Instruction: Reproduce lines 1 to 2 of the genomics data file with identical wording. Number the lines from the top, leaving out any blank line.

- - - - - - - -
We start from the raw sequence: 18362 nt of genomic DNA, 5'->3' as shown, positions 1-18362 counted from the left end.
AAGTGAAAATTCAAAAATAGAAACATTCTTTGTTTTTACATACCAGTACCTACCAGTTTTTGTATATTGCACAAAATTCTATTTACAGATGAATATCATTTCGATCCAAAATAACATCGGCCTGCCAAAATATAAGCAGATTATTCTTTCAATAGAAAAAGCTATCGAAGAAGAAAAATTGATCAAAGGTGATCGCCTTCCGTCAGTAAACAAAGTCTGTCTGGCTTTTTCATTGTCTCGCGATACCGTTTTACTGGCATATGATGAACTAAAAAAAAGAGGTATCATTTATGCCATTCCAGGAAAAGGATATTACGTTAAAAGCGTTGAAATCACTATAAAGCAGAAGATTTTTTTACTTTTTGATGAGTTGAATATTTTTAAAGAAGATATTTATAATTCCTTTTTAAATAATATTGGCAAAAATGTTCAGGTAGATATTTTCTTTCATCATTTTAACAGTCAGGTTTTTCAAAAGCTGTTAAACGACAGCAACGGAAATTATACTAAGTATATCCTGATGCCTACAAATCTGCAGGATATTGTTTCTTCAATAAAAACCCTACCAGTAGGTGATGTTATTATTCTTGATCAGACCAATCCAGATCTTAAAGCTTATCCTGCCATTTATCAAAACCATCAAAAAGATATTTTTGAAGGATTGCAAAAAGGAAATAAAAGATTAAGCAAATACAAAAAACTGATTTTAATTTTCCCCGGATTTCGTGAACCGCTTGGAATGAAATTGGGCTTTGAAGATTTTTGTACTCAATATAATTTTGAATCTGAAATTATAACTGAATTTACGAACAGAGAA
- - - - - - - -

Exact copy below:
We start from the raw sequence: 18362 nt of genomic DNA, 5'->3' as shown, positions 1-18362 counted from the left end.
AAGTGAAAATTCAAAAATAGAAACATTCTTTGTTTTTACATACCAGTACCTACCAGTTTTTGTATATTGCACAAAATTCTATTTACAGATGAATATCATTTCGATCCAAAATAACATCGGCCTGCCAAAATATAAGCAGATTATTCTTTCAATAGAAAAAGCTATCGAAGAAGAAAAATTGATCAAAGGTGATCGCCTTCCGTCAGTAAACAAAGTCTGTCTGGCTTTTTCATTGTCTCGCGATACCGTTTTACTGGCATATGATGAACTAAAAAAAAGAGGTATCATTTATGCCATTCCAGGAAAAGGATATTACGTTAAAAGCGTTGAAATCACTATAAAGCAGAAGATTTTTTTACTTTTTGATGAGTTGAATATTTTTAAAGAAGATATTTATAATTCCTTTTTAAATAATATTGGCAAAAATGTTCAGGTAGATATTTTCTTTCATCATTTTAACAGTCAGGTTTTTCAAAAGCTGTTAAACGACAGCAACGGAAATTATACTAAGTATATCCTGATGCCTACAAATCTGCAGGATATTGTTTCTTCAATAAAAACCCTACCAGTAGGTGATGTTATTATTCTTGATCAGACCAATCCAGATCTTAAAGCTTATCCTGCCATTTATCAAAACCATCAAAAAGATATTTTTGAAGGATTGCAAAAAGGAAATAAAAGATTAAGCAAATACAAAAAACTGATTTTAATTTTCCCCGGATTTCGTGAACCGCTTGGAATGAAATTGGGCTTTGAAGATTTTTGTACTCAATATAATTTTGAATCTGAAATTATAACTGAATTTACGAACAGAGAA